Since establishment of the position in 1937, forty-five American poets have held the title of United States Poet Laureate (as it’s popularly known*). The Guggenheim Foundation is proud that thirty-five of those poets, including nine of the eleven women so honored, have been Guggenheim Fellows.
The American Academy of Arts & Sciences was established in 1780 by John Adams, James Bowdoin, John Hancock, and other major figures of the time. View a complete list of Guggenheim Fellows elected to membership in the Academy in 2014.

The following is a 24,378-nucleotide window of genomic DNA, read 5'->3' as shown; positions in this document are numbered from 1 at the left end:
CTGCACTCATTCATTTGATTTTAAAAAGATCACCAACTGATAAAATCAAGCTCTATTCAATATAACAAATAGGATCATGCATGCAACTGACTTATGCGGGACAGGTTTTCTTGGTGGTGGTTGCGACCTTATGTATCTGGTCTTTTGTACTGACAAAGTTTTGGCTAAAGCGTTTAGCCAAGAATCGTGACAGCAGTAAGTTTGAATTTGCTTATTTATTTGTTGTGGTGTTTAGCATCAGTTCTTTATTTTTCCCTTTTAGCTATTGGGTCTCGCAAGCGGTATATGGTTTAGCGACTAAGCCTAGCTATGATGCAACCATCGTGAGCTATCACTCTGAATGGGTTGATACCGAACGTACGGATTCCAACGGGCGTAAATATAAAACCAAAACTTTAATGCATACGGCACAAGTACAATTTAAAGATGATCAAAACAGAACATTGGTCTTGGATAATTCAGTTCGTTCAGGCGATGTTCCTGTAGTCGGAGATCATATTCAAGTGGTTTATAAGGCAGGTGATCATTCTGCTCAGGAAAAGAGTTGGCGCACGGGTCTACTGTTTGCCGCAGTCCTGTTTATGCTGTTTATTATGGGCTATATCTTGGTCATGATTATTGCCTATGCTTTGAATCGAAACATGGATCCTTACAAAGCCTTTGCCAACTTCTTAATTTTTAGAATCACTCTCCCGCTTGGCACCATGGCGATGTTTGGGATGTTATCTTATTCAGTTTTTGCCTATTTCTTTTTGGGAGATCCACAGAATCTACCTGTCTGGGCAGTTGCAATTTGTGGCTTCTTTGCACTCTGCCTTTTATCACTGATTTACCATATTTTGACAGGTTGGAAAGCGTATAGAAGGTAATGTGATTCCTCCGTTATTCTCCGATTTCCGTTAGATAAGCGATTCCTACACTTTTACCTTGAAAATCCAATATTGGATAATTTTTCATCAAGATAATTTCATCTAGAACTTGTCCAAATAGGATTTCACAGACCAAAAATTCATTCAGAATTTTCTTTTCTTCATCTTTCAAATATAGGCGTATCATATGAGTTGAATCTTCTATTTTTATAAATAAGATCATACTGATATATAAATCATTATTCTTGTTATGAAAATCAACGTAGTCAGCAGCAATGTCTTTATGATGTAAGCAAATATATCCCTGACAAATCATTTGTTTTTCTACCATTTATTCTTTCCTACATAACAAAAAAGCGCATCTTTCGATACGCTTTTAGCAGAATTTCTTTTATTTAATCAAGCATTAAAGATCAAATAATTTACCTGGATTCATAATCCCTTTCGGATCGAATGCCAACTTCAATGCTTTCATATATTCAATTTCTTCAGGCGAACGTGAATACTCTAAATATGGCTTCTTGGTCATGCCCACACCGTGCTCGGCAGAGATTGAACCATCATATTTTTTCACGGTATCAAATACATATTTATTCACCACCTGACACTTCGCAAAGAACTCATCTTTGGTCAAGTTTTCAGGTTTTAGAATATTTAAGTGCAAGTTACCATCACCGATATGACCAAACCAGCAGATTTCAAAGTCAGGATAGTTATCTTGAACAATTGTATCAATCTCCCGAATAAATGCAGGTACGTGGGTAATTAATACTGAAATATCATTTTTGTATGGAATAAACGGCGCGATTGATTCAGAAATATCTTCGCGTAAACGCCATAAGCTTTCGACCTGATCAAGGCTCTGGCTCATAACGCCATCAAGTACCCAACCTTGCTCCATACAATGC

First presented in 1901, the Nobel Prizes have long been recognized as the preeminent honor in each of the fields in which they are awarded. In the more than a century since the establishment of the prizes, many Guggenheim Fellows have burnished the roll of Nobel laureates.
Established in 1950, the National Book Awards recognize the best American writers as chosen by panels of prominent writers. Its list of recipients reads like a Who’s Who of American literature, and of course many Guggenheim Fellows are among those so honored.